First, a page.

They looked at one another doubtfully when the two little brown men had gone below, where Barnay had immediately retired, tucking his beard in his collar and muttering sedition. If the two strange creatures were twin Robin Goodfellows perpetrating a monstrous twentieth century prank, if they were gigantic evolutions of Puck whose imagination never went far beyond threshing corn with shadowy flails, at least this very modern caper demanded respect for so perfectly catching the spirit of the times. At all events it was immensely clever of them to have put their finger upon the public pulse and to have realized that the public imagination is ready to believe anything because it has seen so much proved. Still, “science was faith once”; and besides, to St. George, charts and compasses of all known and unknown systems of seamanship were suddenly become but the dead letter of the law. The spirit of the whole matter was that Olivia might be there, under the lights that his own eyes would presently see again. “Who, remembering the first kind glance of her whom he loves, can fail to believe in magic?” It is very likely that having met Olivia at all seemed at that moment so wonderful to St. George that any of the “frolic things” of science were to be accepted with equanimity.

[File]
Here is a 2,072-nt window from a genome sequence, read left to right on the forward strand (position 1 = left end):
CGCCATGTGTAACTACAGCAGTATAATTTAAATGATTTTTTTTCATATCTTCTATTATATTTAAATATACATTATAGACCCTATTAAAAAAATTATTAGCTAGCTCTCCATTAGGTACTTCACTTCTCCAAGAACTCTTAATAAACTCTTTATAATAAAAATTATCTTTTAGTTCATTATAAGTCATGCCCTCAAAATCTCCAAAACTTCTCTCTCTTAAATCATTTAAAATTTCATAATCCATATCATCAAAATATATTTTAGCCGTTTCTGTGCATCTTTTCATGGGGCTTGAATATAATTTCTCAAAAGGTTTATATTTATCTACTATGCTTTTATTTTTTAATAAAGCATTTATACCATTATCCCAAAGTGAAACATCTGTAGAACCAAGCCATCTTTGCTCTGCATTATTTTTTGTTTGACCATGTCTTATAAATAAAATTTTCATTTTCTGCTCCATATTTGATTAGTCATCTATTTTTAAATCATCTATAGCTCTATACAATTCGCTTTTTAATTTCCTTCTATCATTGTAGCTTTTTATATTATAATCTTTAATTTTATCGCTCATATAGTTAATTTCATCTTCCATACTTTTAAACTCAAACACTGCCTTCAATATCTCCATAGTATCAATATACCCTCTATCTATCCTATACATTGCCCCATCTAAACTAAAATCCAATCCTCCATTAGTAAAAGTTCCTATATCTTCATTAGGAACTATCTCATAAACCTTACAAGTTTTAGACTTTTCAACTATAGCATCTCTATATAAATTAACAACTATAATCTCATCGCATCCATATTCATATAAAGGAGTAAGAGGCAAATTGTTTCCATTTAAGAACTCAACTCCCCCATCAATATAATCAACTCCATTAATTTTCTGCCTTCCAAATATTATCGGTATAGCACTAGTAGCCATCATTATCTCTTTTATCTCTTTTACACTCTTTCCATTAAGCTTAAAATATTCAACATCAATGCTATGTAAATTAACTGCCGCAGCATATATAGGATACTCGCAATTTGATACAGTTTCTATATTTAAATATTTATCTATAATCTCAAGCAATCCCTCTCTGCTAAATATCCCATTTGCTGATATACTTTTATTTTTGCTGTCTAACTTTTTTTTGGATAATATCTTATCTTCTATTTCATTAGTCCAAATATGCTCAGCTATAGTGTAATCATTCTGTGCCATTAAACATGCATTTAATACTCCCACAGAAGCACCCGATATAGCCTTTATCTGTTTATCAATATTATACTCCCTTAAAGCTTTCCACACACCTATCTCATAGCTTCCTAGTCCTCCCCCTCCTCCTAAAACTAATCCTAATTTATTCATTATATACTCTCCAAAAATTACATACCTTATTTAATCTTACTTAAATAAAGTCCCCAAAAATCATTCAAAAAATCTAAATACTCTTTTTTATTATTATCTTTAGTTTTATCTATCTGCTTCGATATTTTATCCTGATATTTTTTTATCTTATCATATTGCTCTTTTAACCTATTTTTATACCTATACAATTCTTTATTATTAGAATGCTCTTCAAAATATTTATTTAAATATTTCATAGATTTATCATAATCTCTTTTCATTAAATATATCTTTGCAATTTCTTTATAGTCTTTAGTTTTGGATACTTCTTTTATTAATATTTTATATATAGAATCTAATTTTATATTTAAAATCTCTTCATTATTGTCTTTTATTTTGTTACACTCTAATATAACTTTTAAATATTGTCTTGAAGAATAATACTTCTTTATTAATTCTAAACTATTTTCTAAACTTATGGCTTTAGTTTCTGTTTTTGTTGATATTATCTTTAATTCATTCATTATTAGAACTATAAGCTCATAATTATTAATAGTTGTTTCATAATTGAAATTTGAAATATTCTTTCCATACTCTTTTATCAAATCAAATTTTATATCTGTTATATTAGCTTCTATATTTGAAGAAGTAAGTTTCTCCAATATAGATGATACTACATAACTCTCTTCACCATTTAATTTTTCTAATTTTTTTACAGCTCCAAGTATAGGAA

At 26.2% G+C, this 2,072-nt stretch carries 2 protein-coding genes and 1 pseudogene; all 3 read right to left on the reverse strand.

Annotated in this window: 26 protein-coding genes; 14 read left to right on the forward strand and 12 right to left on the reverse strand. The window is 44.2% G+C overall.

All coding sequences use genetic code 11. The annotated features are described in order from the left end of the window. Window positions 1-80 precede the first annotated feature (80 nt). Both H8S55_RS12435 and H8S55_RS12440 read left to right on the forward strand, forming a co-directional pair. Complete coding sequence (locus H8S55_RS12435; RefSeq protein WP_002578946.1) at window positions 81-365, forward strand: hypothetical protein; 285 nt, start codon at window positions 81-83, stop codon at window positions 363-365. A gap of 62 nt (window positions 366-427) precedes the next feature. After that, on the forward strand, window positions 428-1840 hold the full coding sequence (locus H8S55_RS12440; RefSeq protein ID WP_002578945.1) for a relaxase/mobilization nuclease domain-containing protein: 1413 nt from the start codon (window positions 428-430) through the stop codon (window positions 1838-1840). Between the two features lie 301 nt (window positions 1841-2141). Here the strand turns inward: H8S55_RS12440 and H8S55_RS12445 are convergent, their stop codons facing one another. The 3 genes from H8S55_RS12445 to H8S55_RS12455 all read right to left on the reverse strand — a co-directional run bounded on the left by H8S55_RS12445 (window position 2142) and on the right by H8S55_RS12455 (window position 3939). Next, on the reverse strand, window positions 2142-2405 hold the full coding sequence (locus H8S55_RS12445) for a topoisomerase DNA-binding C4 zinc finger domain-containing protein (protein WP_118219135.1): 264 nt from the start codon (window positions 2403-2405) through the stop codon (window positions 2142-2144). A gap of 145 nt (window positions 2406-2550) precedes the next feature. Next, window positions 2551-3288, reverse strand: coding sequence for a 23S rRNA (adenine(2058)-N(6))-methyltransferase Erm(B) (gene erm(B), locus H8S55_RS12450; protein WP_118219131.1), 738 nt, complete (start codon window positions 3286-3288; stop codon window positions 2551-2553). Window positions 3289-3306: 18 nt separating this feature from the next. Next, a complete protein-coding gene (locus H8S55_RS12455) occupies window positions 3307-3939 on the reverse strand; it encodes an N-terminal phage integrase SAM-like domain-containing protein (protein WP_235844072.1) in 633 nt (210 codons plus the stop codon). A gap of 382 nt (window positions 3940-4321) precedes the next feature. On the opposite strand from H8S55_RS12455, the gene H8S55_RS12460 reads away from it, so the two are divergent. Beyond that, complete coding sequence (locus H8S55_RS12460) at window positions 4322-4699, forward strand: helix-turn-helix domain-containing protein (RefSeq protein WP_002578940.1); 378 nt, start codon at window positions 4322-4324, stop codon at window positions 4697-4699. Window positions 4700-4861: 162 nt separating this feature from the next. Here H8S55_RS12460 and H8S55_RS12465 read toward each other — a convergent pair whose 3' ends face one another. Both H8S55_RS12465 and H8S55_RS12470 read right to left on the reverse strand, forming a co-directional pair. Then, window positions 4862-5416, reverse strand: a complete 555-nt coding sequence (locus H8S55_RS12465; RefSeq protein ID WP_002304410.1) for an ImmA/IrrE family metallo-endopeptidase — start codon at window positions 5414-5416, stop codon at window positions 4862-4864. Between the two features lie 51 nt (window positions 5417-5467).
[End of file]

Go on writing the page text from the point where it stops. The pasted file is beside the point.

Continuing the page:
For an hour or more the moon, flooding the edge of the deck of The Aloha, cast four shadows sharply upon the smooth boards. Lined up at the rail stood the four adventurers, and the glass passed from one to another like the eye of the three Grey Sisters. The far beacon appeared and disappeared, but its actuality might not be doubted. If Jarvo and Akko were to be trusted, there in the velvet distance lay Yaque, and Med, the King’s City, and the light upon the very palace of its American sovereign.
St. George’s pulses leaped and trembled. Amory lifted lazy lids and watched him with growing understanding and finally, upon a pretext of sleep, led the others below. And St. George, with a sense of joyful companionship in the little light, paced the deck until dawn.
THE PORCH OF THE MORNING
By afternoon the island of Yaque was an accomplished fact of distinguishable parts. There it lay, a thing of rock and green, like the islands of its sister latitudes before which the passing ships of all the world are wont to cast anchor. But having once cast anchor before Yaque the ships of all the world would have had great difficulty in landing anybody.
Sheer and almost smoothly hewn from the utmost coast of the island rose to a height of several hundred feet one scarcely deviating wall of rock; and this apparently impregnable wall extended in either direction as far as the sight could reach. Above the natural rampart the land sloped upward still in steep declivities, but cut by tortuous gorges, and afar inland rose the mountain upon whose summit the light had been descried.